Background: Pleural effusion is defined as an abnormal accumulation of fluid in the pleural space. Excess fluid results from the disruption of the equilibrium that exists across pleural membranes.
In terms of anatomy, the pleural space is bordered by parietal and visceral pleura. Parietal pleurae cover the inner surface of the thoracic cavity, including the mediastinum, diaphragm, and ribs. Visceral pleurae envelop all surfaces of the lungs, including the interlobar fissures. This lining is absent at the hilus, where pulmonary vessels, bronchi, and nerves enter the lung tissue. The mediastinum completely separates the right and left pleural spaces.
Both parietal and visceral membranes are smooth, glistening, and semitransparent. Despite these similarities, the two membranes have unique differences in anatomic architecture, innervation, pain fibers, blood supply, lymphatic drainage, and function. For example, the visceral pleurae contain no pain fibers and have a dual blood supply (bronchial and pulmonary).
Pathophysiology: Pleural effusion is an indicator of a pathologic process that may be of primary pulmonary origin or of an origin related to another organ system or to systemic disease. It may occur in the setting of acute or chronic disease and is not a diagnosis in itself.
Normal pleural fluid has the following characteristics: clear ultrafiltrate of plasma, pH 7.60-7.64, protein content less than 2% (1-2 g/dL), fewer than 1000 WBCs per cubic millimeter, glucose content similar to that of plasma, lactate dehydrogenase (LDH) level less than 50% of plasma and sodium, and potassium and calcium concentration similar to that of the interstitial fluid.
The principal function of pleural fluid is to provide a frictionless surface between the two pleurae in response to changes in lung volume with respiration. The following mechanisms play a role in the formation of pleural effusion:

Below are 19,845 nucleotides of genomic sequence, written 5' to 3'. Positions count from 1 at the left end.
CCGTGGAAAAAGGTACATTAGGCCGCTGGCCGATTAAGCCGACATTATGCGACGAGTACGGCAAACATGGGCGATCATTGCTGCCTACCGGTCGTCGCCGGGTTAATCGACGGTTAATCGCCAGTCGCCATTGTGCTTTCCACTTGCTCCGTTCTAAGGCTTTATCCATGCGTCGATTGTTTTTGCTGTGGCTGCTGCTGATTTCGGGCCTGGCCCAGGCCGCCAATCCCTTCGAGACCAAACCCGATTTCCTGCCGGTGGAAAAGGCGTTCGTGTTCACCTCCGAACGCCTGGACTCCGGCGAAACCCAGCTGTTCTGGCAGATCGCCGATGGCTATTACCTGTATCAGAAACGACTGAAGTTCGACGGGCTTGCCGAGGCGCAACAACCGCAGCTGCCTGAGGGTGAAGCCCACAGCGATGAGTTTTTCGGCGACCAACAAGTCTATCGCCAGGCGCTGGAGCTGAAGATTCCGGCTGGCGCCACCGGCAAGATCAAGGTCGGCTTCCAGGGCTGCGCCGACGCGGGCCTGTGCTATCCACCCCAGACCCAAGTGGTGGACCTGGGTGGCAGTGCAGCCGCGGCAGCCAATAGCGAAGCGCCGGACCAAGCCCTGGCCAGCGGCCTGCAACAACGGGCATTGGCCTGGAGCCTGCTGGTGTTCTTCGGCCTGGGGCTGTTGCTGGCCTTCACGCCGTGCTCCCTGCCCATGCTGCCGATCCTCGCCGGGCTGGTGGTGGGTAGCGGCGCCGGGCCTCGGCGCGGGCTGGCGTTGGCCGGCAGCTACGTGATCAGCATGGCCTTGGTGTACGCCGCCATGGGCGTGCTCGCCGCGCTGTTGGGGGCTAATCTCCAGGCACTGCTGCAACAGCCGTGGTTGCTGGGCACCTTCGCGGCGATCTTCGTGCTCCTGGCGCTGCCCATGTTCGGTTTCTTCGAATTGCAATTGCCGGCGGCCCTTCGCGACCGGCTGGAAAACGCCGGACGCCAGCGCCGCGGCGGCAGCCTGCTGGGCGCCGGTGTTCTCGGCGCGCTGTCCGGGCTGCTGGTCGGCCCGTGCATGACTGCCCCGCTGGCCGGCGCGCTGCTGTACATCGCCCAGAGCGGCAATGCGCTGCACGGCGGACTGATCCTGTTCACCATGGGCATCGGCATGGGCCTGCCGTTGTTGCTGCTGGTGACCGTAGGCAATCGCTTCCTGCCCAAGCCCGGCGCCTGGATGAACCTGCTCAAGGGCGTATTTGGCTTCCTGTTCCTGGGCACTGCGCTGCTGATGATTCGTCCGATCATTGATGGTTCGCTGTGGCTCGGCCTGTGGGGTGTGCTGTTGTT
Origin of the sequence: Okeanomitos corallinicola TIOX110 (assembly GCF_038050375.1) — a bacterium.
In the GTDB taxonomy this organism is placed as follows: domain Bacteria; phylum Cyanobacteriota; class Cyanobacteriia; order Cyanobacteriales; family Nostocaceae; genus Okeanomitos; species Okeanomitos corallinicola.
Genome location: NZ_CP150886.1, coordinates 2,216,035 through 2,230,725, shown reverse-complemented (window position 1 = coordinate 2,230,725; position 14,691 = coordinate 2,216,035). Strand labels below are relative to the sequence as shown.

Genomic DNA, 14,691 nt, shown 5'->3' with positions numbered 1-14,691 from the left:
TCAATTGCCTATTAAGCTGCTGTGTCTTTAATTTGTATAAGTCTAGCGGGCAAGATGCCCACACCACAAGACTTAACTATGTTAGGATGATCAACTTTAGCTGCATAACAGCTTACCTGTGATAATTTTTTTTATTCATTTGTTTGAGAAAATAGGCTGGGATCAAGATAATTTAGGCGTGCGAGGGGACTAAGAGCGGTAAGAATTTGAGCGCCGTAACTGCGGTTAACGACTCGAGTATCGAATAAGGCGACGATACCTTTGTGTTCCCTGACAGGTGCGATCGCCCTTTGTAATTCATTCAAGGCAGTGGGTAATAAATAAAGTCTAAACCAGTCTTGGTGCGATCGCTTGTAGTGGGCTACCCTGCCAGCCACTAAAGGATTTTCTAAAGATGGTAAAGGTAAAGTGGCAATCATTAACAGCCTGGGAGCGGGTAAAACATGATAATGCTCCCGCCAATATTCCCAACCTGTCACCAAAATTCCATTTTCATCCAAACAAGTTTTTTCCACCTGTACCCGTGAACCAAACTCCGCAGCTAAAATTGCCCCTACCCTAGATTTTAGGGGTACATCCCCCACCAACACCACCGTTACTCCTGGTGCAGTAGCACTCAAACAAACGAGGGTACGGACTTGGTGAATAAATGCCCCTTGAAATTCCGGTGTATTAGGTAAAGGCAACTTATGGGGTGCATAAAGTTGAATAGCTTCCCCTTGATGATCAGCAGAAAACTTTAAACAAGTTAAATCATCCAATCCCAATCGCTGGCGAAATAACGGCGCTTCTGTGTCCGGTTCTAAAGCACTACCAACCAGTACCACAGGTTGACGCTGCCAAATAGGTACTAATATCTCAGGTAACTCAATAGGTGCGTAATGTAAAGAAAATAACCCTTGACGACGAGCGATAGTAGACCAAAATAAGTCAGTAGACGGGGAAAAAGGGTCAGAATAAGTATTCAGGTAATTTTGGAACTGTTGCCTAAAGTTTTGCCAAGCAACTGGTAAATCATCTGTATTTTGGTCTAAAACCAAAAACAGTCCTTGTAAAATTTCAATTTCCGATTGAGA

Altered permeability of the pleural membranes (eg, inflammatory process, neoplastic disease, pulmonary embolus)
Reduction in intravascular oncotic pressure (eg, hypoalbuminemia, hepatic cirrhosis)
Increased capillary permeability or vascular disruption (eg, trauma, neoplastic disease, inflammatory process, infection, pulmonary infarction, drug hypersensitivity, uremia, pancreatitis)
Increased capillary hydrostatic pressure in the systemic and/or pulmonary circulation (eg, congestive heart failure, superior vena caval syndrome)
Reduction of pressure in pleural space; lung unable to expand (eg, extensive atelectasis, mesothelioma)
Inability of the lung to expand (eg, extensive atelectasis, mesothelioma)
Decreased lymphatic drainage or complete blockage, including thoracic duct obstruction or rupture (eg, malignancy, trauma)
Increased fluid in peritoneal cavity, with migration across the diaphragm via the lymphatics (eg, hepatic cirrhosis, peritoneal dialysis)
Movement of fluid from pulmonary edema across the visceral pleura
Persistent increase in pleural fluid oncotic pressure from an existing pleural effusion, causing accumulation of further fluid
Iatrogenic causes (eg, central line misplacement)